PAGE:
This carers week, Dr Lia Chappell writes about expectations, and her experiences in combining a research career with caring responsibilities.
I’ll sum up my reason for writing this blog post in the first line: I want to contribute to the discussion about how there should be more than one way to structure an academic career, and about how requiring multiple moves between countries or even cities excludes people for reasons that might not be obvious. Not everyone wants to or can do two major geographical moves before setting up a lab, and I want to encourage as many people as possible to question that narrative. I've read blogs discussing the "two body problem" of academics in couples finding it difficult to find good jobs in the same location, but I've not found any blogs discussing situations similar to mine. So I decided to write one.
“So what’s your role now?” The main point said, I’ll backtrack to give some context. I’m doing a Postdoc at the Sanger Institute, and I currently work on molecular biology methods for single cell sequencing. So far so good, but when folks ask the next set of obvious questions about where I’ve been before, a predictable set of questions and assumptions tends to jump in…
“So where were you before?” I did my PhD at the Sanger Institute, getting a molecular biology protocol to work to measure gene activity (a flavour of a method of RNA-seq that we called “DAFT-seq”) in the human malaria parasite Plasmodium falciparum.
“And before that?” I did my undergraduate and master’s degree in Biochemistry, at Emmanuel College, Cambridge.
These are the kinds of follow on questions that people have asked afterwards. And with hindsight, the answers I wished I’d given more often than not.
Q1:“Oh, so you must really like Cambridge then?” (A1: It’s quite nice, but there are other places I’d also like. I don’t dislike the place, but that’s not the main reason why I still live here.)
Q2:“Are you worried what will happen if you change labs?” (A2: Nope. I’ve been in five different labs since I started Sanger, including more than a year in DNA pipelines, which is very different from the scientific programmes. I’ve also been in four different programmes, each of which has had very different styles of science and leadership.)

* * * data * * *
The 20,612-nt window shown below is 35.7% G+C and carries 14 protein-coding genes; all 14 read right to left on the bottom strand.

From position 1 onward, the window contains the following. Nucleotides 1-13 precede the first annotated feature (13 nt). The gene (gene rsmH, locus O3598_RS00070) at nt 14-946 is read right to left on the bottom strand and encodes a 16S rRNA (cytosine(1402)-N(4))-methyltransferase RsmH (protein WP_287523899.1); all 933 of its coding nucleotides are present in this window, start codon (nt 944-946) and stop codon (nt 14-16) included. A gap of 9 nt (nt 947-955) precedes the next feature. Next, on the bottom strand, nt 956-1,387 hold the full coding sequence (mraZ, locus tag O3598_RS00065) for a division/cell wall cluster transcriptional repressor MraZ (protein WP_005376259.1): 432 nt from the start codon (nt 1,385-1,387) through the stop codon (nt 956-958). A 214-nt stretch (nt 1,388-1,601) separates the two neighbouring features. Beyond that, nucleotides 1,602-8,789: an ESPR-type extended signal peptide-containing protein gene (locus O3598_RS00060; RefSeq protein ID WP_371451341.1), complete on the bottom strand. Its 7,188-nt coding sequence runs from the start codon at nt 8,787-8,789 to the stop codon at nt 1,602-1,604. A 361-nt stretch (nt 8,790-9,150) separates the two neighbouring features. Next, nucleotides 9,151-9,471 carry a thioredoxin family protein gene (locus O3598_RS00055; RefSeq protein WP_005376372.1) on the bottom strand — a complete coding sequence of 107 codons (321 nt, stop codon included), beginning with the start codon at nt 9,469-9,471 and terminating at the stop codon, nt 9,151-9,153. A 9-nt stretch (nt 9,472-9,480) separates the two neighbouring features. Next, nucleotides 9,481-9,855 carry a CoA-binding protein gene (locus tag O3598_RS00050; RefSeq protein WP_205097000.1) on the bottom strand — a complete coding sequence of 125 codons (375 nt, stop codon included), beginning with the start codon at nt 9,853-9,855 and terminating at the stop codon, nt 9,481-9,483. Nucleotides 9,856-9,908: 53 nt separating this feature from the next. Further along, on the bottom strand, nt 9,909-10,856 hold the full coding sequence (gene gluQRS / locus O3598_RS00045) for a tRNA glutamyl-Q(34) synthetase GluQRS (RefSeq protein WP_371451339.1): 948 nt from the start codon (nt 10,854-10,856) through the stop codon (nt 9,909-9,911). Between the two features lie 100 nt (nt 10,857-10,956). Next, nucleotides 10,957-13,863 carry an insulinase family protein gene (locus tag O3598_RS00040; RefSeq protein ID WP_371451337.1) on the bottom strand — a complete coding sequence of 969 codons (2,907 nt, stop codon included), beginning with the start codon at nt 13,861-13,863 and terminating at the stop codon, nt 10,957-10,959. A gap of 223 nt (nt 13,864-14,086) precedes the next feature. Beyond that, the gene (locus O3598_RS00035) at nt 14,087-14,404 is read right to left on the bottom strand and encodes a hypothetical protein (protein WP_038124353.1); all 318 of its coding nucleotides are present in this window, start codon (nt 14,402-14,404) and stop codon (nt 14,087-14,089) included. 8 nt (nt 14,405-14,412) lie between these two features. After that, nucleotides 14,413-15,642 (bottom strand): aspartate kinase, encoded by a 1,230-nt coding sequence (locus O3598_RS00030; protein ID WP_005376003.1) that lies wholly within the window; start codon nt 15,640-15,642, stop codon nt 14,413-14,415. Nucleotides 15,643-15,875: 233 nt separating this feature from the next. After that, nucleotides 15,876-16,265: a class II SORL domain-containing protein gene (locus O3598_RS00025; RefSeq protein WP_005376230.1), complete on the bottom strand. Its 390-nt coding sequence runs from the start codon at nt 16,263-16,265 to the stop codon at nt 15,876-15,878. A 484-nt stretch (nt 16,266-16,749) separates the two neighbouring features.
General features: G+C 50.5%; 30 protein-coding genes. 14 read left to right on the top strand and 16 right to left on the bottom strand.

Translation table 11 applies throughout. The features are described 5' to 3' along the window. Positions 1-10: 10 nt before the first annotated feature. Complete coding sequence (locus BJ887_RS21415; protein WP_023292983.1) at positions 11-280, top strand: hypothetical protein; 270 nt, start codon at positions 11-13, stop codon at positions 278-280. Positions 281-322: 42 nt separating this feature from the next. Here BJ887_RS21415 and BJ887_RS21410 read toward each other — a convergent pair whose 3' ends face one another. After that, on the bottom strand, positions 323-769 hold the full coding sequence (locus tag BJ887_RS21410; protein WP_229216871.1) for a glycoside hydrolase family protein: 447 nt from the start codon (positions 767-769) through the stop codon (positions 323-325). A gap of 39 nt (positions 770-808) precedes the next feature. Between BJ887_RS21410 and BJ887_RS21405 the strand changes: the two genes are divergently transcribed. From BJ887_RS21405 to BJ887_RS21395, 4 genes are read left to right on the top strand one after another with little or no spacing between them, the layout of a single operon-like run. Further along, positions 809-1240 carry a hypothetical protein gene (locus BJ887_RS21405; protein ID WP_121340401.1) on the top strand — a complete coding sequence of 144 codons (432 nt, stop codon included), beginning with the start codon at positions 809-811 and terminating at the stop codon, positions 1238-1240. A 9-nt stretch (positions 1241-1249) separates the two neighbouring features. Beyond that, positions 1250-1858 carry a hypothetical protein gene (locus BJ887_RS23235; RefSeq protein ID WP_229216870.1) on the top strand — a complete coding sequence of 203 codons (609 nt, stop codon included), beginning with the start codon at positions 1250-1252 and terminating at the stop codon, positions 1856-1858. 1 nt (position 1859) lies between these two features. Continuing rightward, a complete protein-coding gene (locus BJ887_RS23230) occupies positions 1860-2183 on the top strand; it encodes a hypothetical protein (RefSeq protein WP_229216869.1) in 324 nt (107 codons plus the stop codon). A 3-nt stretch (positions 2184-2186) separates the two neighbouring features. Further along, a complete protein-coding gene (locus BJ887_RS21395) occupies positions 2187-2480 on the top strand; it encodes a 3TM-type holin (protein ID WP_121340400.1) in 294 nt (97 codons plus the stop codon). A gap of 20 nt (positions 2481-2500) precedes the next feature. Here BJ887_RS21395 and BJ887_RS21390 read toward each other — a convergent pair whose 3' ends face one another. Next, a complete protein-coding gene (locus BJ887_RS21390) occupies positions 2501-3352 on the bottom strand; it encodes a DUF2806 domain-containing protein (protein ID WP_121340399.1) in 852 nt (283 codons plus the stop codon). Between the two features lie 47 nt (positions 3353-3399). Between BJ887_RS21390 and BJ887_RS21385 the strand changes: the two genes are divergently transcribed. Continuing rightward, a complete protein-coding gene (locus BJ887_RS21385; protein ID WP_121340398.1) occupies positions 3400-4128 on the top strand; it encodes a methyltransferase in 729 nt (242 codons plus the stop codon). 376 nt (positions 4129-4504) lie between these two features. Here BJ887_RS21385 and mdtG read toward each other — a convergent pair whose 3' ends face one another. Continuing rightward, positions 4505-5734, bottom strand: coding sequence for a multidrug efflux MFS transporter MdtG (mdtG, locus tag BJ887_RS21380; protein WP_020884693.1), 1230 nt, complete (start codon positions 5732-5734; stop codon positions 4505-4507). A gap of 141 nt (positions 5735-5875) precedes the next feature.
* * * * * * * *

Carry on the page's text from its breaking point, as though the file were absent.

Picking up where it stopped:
Q3: “Do you have kids?” (A3: Should it matter if I do? I don’t, but I think that’s beside the point. As though this is a “valid” reason that I’m “allowed” not to move. And on top of all that, I’ve only been asked this since around the point I turned 30…)
Q4: “Do you not want to run your own lab then?” (A4: Over-extrapolation from the data provided! Which I think is built on the premise that if I was really serious about being a group leader I’d have made different choices, as I’m not following the classic path of moving twice between countries.)
Q5: “Are you scared to move countries?” (A5: There’s so much to unpack there that it’s probably a whole other blog article. For now, let’s just say that if you saw me unleashed to a new place with a phrase book, a map and an excuse to interact with the locals that you probably wouldn’t ask that question...)
Maybe you think some of those questions are reasonable to ask someone you know well, and maybe you don’t. But I think all of them are pretty intrusive from someone that I met two minutes ago in the line for coffee at a conference. Being asked these questions still happens very regularly, to the extent that I’m more surprised when I manage to get through a whole conference without someone asking at least a variant of one of those questions. When I’d moved from PhD to my first job at Sanger I used to gently duck them and move the conversation on to something else. Now I almost always address these questions head on, with the intention of both breaking the taboos around the subject and making the other person think twice before they make the same sort of assumptions again…
So why are you still at Sanger? As you asked nicely with an open ended question, I’ll give you a direct answer. In two parts.
- I want to do world-class genomics in the south of England, and I think there’s few who’d argue that Sanger is a terrible choice here. I think it’s actually pretty good.
- I want to be in the south of England so that I can easily get back to family as my dad goes through dementia. It’s much easier to handle if I can get home regularly without too much forward planning.
The “D” word (Dementia)